(Please click on the title to see the complete review.)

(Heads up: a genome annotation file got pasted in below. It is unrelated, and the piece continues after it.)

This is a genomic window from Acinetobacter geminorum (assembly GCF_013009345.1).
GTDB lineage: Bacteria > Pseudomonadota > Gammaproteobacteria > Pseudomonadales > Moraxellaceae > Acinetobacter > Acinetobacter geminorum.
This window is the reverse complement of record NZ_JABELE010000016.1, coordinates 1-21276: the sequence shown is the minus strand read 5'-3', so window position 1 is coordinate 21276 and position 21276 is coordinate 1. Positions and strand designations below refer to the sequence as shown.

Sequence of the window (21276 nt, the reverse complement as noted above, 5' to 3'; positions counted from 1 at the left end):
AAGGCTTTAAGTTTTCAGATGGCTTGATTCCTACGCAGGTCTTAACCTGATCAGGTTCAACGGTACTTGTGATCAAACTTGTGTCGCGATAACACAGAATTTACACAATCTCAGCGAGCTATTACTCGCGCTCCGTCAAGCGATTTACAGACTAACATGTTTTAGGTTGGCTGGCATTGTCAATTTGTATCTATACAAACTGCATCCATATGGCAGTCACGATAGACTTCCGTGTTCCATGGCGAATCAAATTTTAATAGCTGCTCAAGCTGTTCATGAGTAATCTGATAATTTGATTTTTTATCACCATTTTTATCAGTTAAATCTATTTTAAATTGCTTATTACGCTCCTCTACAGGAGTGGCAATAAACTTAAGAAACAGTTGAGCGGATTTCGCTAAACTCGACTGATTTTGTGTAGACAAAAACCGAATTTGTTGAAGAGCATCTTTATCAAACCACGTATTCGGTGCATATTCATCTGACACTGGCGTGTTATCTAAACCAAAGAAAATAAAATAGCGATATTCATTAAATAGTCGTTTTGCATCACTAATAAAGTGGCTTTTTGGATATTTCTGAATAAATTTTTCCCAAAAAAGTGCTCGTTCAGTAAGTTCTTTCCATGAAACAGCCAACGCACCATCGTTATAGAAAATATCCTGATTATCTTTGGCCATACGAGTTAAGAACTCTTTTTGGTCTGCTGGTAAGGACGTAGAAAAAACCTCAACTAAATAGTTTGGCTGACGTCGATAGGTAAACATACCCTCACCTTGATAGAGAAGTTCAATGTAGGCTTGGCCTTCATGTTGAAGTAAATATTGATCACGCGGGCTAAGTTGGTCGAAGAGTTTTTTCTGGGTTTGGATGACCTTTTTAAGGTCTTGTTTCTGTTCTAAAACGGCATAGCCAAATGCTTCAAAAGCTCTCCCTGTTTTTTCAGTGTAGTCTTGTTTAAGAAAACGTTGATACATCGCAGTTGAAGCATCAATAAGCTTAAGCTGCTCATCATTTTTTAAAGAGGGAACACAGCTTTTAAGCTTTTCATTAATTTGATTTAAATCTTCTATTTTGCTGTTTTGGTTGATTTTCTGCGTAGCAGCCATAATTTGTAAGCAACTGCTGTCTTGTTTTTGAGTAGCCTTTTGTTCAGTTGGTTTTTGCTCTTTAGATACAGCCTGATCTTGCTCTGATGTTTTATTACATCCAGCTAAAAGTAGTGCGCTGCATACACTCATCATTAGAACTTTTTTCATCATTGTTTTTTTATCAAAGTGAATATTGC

Few first-time playwrights are lucky enough to have their debut effort presented by a major New York theater company, Manhattan Theater Club, directed by its artistic director, Lynne Meadow, starring two esteemed actresses, Blythe Danner and Sarah Jessica Parker. Amanda Peet, an actress known for "Studio 60 on the Sunset Strip" and "The Good Wife," is that lucky person. Her play imagines the post-scandal life of Judith, a Ruth Madoff-like character (Danner), forced to live in straitened circumstances in a Florida condo, and the collateral damage to her family. Daughter Becca (Parker), an unsuccessful 43-year-old actress and her 29-year-old boyfriend Gabe (Michael Stahl-David), a self-styled "guerilla journalist," have arrived for a Thanksgiving visit. They are joined by teenaged granddaughter Lizzy (Zoe Levin), whose mother Ali (Ali Marsh) has broken off contact with Judith for reasons unknown. We also meet Judith's capable part-time homemaker-health aide Lorena (Nilaja Sun). What Judith knew about her husband's criminal activities is at issue. The troubled relationship between Judith and Becca is another focus. The play contains several interesting touches and the dialogue is actor-friendlly, but it doesn't add up to much. Although less than a rousing success, it at least provides the pleasure of seeing Danner and Parker on a New York stage again. I attended an early preview, so chances are it might improve before it opens. Santo Loquasto's set is appropriately nondescript. Running time: 1 hour, 20 minutes; no intermission.